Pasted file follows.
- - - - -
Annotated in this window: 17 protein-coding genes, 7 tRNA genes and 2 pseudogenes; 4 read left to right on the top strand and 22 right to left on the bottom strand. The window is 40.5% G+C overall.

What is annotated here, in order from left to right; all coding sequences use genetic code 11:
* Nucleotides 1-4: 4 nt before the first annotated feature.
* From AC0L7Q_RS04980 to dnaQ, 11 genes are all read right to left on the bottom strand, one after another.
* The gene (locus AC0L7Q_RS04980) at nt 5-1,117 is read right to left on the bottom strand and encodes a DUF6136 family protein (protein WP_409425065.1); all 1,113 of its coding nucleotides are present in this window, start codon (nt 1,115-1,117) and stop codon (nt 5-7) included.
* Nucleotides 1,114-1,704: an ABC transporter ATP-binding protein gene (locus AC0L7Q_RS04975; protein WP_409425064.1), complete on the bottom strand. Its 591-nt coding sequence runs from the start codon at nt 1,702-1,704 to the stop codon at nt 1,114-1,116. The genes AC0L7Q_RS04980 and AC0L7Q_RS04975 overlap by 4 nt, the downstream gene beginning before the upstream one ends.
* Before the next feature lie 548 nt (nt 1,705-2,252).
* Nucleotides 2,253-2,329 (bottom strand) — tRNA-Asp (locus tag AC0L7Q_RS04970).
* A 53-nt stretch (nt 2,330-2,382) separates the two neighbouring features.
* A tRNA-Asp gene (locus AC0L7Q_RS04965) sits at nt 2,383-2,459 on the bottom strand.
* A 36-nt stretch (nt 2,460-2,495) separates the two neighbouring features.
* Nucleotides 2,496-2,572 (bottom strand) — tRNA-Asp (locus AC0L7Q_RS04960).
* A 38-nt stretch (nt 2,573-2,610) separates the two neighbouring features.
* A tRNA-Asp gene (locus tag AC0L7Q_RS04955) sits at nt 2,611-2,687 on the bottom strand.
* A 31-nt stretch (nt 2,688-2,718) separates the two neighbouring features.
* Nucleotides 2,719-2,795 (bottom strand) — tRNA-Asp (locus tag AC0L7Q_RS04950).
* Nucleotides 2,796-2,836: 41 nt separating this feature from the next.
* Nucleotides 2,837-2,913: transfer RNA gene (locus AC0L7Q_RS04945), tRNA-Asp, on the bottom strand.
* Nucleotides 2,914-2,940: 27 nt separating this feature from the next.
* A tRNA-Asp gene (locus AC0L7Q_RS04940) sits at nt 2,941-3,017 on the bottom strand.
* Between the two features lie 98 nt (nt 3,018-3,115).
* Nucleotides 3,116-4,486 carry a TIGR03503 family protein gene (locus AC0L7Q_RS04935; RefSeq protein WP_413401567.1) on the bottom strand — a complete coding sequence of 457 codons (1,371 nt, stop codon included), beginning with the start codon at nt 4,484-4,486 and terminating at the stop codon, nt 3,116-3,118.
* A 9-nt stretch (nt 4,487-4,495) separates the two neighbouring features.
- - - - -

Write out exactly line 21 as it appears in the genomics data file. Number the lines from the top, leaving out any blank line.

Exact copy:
* Between the two features lie 98 nt (nt 3,018-3,115).